Do New Media Make the Practice of Journalism More or Less a Profession?

Jude Terna Kur, Coleman F. Essien


This review examines the role of new media in the ongoing debate about journalism being a profession or not. The paper gives an overview of professionalism, contending issues in the journalistic profession debate, the new media, and the influence of new media in the debate. Drawing from a huge body of literature on new media usage, journalism, professionalism and practical examples, the paper contends that the new media contribute for and against journalistic professionalism. In terms of contributing for journalistic professionalism, it is observed among other things that the new media provide tools that improve journalism practices, making journalism significantly socially responsible to society. This is a core criterion of professionalism. In terms of contributing against journalistic professionalism, the paper contends inter alia that the extreme freedom associated with the new media render many people, without any formal journalistic training, journalists. With this, very many cases of unethical practices are the case. Similarly, the nature of new media makes it extremely difficult to regulate its usage. All these are in opposition to a number of general criteria of professionalism. With these overwhelming evidences, the position of the paper is that, at present, the new media work against journalistic professionalism than for it.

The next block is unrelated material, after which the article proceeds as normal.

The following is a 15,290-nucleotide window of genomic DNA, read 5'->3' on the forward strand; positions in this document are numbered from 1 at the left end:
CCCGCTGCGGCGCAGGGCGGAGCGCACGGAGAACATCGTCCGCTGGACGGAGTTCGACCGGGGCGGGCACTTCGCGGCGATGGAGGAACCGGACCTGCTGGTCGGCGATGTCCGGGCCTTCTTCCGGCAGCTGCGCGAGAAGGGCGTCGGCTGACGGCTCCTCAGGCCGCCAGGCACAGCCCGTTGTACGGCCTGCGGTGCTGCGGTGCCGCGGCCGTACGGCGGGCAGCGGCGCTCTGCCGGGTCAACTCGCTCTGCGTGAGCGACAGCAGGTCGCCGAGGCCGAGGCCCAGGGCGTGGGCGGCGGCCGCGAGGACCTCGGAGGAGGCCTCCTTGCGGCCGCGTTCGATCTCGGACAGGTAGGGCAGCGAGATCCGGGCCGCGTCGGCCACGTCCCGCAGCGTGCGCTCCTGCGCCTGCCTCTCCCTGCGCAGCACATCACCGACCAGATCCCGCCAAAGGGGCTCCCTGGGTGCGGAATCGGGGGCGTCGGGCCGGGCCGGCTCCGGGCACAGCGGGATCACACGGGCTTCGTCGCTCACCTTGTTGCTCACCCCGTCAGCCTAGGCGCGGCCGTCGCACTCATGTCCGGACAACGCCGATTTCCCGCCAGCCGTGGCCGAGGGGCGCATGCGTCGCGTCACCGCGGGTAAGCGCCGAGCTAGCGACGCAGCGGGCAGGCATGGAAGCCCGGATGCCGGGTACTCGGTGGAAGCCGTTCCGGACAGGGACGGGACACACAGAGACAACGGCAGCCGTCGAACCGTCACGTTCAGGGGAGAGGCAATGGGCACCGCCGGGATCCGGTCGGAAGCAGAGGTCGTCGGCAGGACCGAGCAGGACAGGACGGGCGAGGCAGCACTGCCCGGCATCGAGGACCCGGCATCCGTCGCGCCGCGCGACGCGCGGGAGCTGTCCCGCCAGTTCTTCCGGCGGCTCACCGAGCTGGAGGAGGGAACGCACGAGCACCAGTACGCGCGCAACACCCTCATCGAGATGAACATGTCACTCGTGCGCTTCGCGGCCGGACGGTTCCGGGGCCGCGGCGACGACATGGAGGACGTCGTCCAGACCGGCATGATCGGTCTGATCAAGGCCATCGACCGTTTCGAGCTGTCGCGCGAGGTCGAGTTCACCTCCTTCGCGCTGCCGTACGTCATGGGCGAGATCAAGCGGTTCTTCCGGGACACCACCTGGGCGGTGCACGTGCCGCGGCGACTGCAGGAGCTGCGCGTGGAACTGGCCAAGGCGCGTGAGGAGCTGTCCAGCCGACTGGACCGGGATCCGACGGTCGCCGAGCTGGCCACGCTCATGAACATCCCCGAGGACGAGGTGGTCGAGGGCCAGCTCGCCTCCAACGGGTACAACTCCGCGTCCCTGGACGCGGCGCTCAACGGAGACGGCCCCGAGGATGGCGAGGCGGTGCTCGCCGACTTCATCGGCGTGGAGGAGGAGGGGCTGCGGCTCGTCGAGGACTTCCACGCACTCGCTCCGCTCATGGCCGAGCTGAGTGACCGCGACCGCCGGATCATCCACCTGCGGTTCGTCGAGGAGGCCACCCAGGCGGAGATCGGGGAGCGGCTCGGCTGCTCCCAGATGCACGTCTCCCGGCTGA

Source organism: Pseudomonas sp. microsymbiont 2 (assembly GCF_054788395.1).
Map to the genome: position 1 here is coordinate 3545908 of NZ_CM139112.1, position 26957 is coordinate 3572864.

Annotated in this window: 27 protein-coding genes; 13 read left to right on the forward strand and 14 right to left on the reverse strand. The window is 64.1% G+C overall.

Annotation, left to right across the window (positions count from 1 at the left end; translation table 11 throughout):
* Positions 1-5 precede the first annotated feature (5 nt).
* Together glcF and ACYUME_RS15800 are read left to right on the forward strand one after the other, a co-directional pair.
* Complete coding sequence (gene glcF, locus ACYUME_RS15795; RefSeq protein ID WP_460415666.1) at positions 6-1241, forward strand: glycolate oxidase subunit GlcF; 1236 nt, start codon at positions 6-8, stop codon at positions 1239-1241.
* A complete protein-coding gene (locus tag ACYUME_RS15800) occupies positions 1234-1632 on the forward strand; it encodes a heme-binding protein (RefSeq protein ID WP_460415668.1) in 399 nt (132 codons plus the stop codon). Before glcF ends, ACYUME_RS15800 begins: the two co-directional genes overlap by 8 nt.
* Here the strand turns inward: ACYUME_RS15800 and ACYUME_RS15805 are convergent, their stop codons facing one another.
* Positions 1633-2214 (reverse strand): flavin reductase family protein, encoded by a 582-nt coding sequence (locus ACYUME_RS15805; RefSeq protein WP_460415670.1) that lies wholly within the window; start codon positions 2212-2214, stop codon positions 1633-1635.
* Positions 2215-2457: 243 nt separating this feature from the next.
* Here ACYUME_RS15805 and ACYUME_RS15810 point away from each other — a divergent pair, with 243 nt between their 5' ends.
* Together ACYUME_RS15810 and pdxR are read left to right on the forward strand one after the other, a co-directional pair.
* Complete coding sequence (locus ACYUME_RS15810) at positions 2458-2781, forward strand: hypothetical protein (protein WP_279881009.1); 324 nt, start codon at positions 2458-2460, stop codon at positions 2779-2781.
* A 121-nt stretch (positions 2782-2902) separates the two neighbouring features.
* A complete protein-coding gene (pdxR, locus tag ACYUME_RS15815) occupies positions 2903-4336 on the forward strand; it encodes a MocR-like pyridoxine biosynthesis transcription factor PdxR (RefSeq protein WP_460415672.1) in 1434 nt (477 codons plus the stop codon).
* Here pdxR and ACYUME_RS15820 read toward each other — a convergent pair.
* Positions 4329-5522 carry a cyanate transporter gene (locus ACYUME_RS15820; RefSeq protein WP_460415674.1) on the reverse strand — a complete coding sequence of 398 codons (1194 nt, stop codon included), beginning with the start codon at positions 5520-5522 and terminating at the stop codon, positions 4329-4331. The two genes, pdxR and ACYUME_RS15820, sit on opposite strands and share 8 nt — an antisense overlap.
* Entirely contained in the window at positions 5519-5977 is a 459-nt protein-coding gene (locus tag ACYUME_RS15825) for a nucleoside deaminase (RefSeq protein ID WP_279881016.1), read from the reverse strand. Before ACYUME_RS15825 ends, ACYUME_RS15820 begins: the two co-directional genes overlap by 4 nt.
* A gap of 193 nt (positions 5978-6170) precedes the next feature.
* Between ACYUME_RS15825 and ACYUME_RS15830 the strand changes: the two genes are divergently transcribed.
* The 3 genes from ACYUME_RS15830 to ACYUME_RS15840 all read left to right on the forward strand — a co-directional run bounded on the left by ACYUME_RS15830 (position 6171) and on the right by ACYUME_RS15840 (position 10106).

Key words: Debate, journalism, new media, non-profession, profession. 

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ISSN (Paper)2224-3267 ISSN (Online)2224-3275

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